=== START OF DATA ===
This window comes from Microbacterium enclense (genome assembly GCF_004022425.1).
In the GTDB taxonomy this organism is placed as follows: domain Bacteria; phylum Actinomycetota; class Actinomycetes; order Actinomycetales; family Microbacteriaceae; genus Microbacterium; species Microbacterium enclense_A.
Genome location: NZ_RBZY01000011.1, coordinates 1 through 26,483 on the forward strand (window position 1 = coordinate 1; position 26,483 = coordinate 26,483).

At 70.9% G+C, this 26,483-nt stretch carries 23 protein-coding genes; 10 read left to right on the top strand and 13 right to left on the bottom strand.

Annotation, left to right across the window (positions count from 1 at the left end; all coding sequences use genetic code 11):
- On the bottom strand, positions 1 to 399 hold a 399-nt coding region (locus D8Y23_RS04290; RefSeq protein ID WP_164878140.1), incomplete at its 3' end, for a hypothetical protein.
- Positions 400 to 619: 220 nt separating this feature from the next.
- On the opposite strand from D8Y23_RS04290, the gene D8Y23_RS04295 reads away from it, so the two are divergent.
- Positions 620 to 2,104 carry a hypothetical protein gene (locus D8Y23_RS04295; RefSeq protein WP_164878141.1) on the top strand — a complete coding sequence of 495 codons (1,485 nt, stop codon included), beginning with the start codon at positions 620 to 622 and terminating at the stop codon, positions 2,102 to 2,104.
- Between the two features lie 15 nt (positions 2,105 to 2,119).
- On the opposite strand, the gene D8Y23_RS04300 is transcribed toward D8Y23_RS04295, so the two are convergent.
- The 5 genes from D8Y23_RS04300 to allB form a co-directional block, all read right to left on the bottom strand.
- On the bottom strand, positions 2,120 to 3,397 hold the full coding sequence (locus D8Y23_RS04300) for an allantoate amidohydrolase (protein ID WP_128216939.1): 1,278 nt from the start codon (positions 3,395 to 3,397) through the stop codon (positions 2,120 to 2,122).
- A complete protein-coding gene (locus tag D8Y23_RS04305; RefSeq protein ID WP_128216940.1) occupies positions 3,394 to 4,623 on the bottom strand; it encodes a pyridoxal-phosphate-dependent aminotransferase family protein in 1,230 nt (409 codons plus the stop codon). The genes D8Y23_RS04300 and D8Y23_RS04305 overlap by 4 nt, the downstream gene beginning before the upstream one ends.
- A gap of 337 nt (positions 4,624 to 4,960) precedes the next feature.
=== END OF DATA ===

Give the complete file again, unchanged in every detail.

This window comes from Microbacterium enclense (genome assembly GCF_004022425.1).
In the GTDB taxonomy this organism is placed as follows: domain Bacteria; phylum Actinomycetota; class Actinomycetes; order Actinomycetales; family Microbacteriaceae; genus Microbacterium; species Microbacterium enclense_A.
Genome location: NZ_RBZY01000011.1, coordinates 1 through 26,483 on the forward strand (window position 1 = coordinate 1; position 26,483 = coordinate 26,483).

At 70.9% G+C, this 26,483-nt stretch carries 23 protein-coding genes; 10 read left to right on the top strand and 13 right to left on the bottom strand.

Annotation, left to right across the window (positions count from 1 at the left end; all coding sequences use genetic code 11):
- On the bottom strand, positions 1 to 399 hold a 399-nt coding region (locus D8Y23_RS04290; RefSeq protein ID WP_164878140.1), incomplete at its 3' end, for a hypothetical protein.
- Positions 400 to 619: 220 nt separating this feature from the next.
- On the opposite strand from D8Y23_RS04290, the gene D8Y23_RS04295 reads away from it, so the two are divergent.
- Positions 620 to 2,104 carry a hypothetical protein gene (locus D8Y23_RS04295; RefSeq protein WP_164878141.1) on the top strand — a complete coding sequence of 495 codons (1,485 nt, stop codon included), beginning with the start codon at positions 620 to 622 and terminating at the stop codon, positions 2,102 to 2,104.
- Between the two features lie 15 nt (positions 2,105 to 2,119).
- On the opposite strand, the gene D8Y23_RS04300 is transcribed toward D8Y23_RS04295, so the two are convergent.
- The 5 genes from D8Y23_RS04300 to allB form a co-directional block, all read right to left on the bottom strand.
- On the bottom strand, positions 2,120 to 3,397 hold the full coding sequence (locus D8Y23_RS04300) for an allantoate amidohydrolase (protein ID WP_128216939.1): 1,278 nt from the start codon (positions 3,395 to 3,397) through the stop codon (positions 2,120 to 2,122).
- A complete protein-coding gene (locus tag D8Y23_RS04305; RefSeq protein ID WP_128216940.1) occupies positions 3,394 to 4,623 on the bottom strand; it encodes a pyridoxal-phosphate-dependent aminotransferase family protein in 1,230 nt (409 codons plus the stop codon). The genes D8Y23_RS04300 and D8Y23_RS04305 overlap by 4 nt, the downstream gene beginning before the upstream one ends.
- A gap of 337 nt (positions 4,624 to 4,960) precedes the next feature.